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Petition of John O'Donnell of Limerick and John Bouchier of the County of Clare 1761

12/07/1820

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Petition of John O'Donnell of Limerick and John Bouchier of the County of Clare 1761

Date of Article: 12/07/1820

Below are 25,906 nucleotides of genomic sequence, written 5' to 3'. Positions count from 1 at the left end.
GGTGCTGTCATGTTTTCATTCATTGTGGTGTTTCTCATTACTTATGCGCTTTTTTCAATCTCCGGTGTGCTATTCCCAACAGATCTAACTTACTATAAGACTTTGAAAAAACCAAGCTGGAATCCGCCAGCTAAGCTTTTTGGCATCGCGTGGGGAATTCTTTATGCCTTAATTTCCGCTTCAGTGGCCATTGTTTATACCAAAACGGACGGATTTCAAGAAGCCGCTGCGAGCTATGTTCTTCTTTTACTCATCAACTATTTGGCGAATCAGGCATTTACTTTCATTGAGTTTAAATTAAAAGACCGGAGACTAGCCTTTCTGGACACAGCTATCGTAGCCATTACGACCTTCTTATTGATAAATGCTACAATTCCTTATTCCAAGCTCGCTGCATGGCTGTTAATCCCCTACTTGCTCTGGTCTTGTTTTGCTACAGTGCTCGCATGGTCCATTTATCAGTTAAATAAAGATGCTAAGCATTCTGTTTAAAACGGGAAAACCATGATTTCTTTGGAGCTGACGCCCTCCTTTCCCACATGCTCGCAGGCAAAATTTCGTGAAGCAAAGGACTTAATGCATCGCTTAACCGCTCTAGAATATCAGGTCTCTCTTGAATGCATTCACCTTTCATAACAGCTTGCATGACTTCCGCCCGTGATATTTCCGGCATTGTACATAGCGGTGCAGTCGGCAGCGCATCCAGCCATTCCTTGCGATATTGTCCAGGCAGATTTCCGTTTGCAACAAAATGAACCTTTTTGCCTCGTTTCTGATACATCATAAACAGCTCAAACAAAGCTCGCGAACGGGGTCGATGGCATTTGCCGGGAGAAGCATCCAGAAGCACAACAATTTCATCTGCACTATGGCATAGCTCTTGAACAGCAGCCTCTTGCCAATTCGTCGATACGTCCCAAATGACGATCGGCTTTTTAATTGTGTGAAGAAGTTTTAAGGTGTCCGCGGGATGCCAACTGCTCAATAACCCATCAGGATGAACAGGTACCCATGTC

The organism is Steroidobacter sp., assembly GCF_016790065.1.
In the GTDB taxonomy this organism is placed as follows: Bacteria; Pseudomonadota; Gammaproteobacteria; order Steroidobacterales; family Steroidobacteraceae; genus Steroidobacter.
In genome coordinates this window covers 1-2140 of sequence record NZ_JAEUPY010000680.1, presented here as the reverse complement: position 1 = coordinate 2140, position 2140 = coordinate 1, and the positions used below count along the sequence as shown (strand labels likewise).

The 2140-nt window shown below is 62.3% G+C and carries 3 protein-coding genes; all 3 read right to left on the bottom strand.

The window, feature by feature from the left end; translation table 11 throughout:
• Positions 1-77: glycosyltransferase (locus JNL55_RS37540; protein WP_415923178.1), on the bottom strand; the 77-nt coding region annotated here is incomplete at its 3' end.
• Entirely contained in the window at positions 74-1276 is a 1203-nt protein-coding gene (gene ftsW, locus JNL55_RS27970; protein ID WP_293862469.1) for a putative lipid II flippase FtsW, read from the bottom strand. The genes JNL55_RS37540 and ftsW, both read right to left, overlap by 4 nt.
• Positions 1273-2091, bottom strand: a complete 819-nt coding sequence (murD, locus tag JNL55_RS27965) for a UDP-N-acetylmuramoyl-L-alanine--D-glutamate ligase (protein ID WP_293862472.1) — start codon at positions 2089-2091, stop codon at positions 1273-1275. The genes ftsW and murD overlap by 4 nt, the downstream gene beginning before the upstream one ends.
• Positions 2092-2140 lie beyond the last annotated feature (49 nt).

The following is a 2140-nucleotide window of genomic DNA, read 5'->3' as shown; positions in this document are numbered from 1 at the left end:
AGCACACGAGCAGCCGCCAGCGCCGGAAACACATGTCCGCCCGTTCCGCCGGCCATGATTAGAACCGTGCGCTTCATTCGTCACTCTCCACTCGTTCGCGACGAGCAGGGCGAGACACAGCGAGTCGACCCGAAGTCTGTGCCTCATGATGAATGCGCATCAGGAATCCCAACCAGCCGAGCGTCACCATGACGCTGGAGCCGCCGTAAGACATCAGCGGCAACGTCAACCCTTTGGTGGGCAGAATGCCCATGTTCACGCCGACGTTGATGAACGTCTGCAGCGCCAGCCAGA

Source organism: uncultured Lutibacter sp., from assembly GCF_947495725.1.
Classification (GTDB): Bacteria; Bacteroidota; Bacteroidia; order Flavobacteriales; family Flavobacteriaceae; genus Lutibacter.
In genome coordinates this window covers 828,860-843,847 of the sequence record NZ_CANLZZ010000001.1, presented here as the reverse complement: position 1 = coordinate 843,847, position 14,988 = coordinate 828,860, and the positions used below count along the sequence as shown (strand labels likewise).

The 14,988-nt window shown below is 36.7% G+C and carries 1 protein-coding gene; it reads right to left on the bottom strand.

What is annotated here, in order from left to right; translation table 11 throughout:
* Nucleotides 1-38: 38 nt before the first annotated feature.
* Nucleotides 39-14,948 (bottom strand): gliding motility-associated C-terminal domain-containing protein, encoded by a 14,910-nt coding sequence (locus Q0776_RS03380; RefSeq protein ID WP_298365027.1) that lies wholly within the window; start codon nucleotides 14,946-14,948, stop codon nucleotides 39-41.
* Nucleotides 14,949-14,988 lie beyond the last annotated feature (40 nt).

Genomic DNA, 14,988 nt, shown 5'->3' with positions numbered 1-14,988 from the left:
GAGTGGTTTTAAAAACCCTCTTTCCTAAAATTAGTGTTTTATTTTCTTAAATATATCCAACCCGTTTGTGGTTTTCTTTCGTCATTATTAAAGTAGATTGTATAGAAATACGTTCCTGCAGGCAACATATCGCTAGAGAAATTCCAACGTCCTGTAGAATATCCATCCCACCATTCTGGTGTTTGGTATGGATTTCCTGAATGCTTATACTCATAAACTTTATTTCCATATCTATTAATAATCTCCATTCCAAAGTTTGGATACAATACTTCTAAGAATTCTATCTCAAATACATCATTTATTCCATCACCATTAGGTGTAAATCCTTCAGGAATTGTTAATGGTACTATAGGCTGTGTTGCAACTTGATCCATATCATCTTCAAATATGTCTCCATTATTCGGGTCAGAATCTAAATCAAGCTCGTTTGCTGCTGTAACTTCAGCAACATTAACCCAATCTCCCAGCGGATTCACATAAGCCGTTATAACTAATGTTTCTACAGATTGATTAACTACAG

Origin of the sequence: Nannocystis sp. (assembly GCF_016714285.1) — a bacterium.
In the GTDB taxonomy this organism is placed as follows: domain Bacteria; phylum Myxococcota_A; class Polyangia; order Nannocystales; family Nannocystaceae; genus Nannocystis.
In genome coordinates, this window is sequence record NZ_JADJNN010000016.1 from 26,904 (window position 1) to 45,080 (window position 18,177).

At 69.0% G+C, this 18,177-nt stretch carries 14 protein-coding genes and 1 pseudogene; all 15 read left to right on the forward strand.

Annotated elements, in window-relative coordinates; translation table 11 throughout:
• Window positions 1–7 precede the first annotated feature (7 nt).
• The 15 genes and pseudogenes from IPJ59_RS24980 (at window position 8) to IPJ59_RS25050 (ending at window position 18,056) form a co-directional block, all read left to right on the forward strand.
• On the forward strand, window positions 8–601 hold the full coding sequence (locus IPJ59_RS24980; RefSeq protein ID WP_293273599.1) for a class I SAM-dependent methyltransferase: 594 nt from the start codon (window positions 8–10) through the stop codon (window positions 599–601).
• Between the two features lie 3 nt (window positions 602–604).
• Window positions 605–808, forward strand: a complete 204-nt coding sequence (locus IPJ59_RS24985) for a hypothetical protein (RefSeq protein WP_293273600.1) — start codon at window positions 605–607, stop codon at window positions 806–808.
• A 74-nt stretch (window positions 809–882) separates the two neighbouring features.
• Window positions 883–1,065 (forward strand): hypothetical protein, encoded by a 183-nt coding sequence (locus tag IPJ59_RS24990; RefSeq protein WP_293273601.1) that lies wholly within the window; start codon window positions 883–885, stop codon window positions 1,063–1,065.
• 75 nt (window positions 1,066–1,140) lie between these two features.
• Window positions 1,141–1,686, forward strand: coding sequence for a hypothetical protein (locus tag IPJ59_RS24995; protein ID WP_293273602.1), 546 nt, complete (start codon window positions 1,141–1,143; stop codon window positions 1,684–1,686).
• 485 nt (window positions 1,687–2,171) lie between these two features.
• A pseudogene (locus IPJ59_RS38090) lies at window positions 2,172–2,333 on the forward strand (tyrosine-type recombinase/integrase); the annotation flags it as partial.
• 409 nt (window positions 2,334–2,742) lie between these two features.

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OF FREEMEN OF LIMERICK, & c. ( 1761.) 15 money to be returned, alleging he was not to be governed by the schedule or him; that he was refused by the mayor and town clerk permission to inspect the corpora- tion books, though he applied for the same, at the desire of a great body of the citizens, and though he is a freeman of the said city ; that he made a complaint to Arthur Roche when mayor, that the toll- gatherers took from a poor woman for seven pounds of fresh butter one- halfpenny gateage, and one halfpenny standing; that the mayor re- fused to redress the complaint, declaring it was no more than the just toll; that he was in the court of D Oyer Hundred, on the nineteenth of October last, that the mayor was required to put the question upon several resolutions which had passed the council, and particularly the vote of credit, but the mayor refused, and likewise refused to let a common speaker be chosen, that the lands let to Arthur Roche by the corporation, are worth 300/. a year; the lands demised to Mr Ingram, were worth at the time of the demise 701, a year; that Parteen causeway is a bad causeway, that the tide at springs overflows it, and it is dangerous; that he has heard and believes that the lands granted by theEarl of Thomond for keeping said causeway in repair, contain about forty acres; that they are about a quarter of a mile distant from the city of Limerick, and are worth two guineas an acre. Alderman Francis Sarjent being examined, said, He was mayor for the year commencing Michaelmas one thousand seven hundred and fifty- nine, that at the canting at the gates and tolls, the deputy clerk of the markets, John Smyth, gave him a paper, which he said he got from his predecessor, Mr. Baylie, giving an account of the weight to be taken out of each quarter or Limerick barrel of corn, upon which ( he said) he read the paper, but being asked by your Committee, whether he had the paper, he said he had it not, that he lost it upon removing out of the mayoralty house; that when he read the paper aloud in the court of D'Oyer Hundred, he de- clared that three pounds twelve ounces was to be taken out of each quarter of wheat; that he did not recollect what quantity he directed to be taken out of any other kind of grain ; that he believed he was asked whether it was out of the Bristol or Winchester barrel, and he answered that it was out of the Limerick barrel or quarter; that he did not recollect that any thing farther passed upon the subject, but after- wards he said he did recollect, that to the best of his memory he told them, that the toll of the gate was one halfpenny for every twenty stone of wheat, and that he was informed that if a bag weighed thirty stones, it should pay three farthings; that there were scales brought into the court of D'Oyer Hundred, he believed by his direc- tions, but he did not remember whether he gave such directions before he went into court or after, or who brought said scales into court, that he believed, he by the advice of the clerk of the markets, directed some wheat to be brought into court, and that such advice was given to him before he came into court, that he directed three pounds twelve ounces of wheat to be weighed in the court, that he did not understand the subject, but was entirely directed by the clerk of the markets, that he had no reason whatsoever to direct three pounds twelve ounces of wheat to be weighed in court, being entirely ignorant of the subject, but that Mr. Smyth, the clerk of the markets, desired him to do it; that he had the paper which he read in the court house, pinned up in his office in the mayoralty house, that he was positive he read it once after he left the court- house, but was not that he read it more than once, that he believed he might have read it several times, but did not recollect that he did, that he did not recollect upon what occasion or for what purpose he read it, or at what time he read it, except that it was during the time he was in the mayor- alty house, that he believed that the toll- gatherers took three pounds twelve ounces out of each Bristol barrel of wheat, but no complaint was made of it to him during his mayoralty; that the mayor for the time being, is clerk of the markets, that Mr. John Smyth has been for several years last past deputy clerk of the markets, that he believed there have been great frauds committed in the markets, that he visited the meat- market every week, that he has often seen blown meat exposed to sale there, and also good meat; that he never saw veal there that was not blown, that he believed there has been some blown meat in the market every day in the year, but that during his mayoralty, he seized or cut all that was blown, that he had argued with the deputy clerk of the markets, insisting upon it that meat was blown, and he insisted it was not; that he believed the deputy clerk of the market did not do his duty in taking up blown meat, that he did not believe either the late mayor or his deputy did their duty as clerks of the market, that he could not say as to his knowledge or belief, whether the assize of bread was varied during the last mayor- alty, but believed there was a variation of one penny a stone in the price of wheat 270. during
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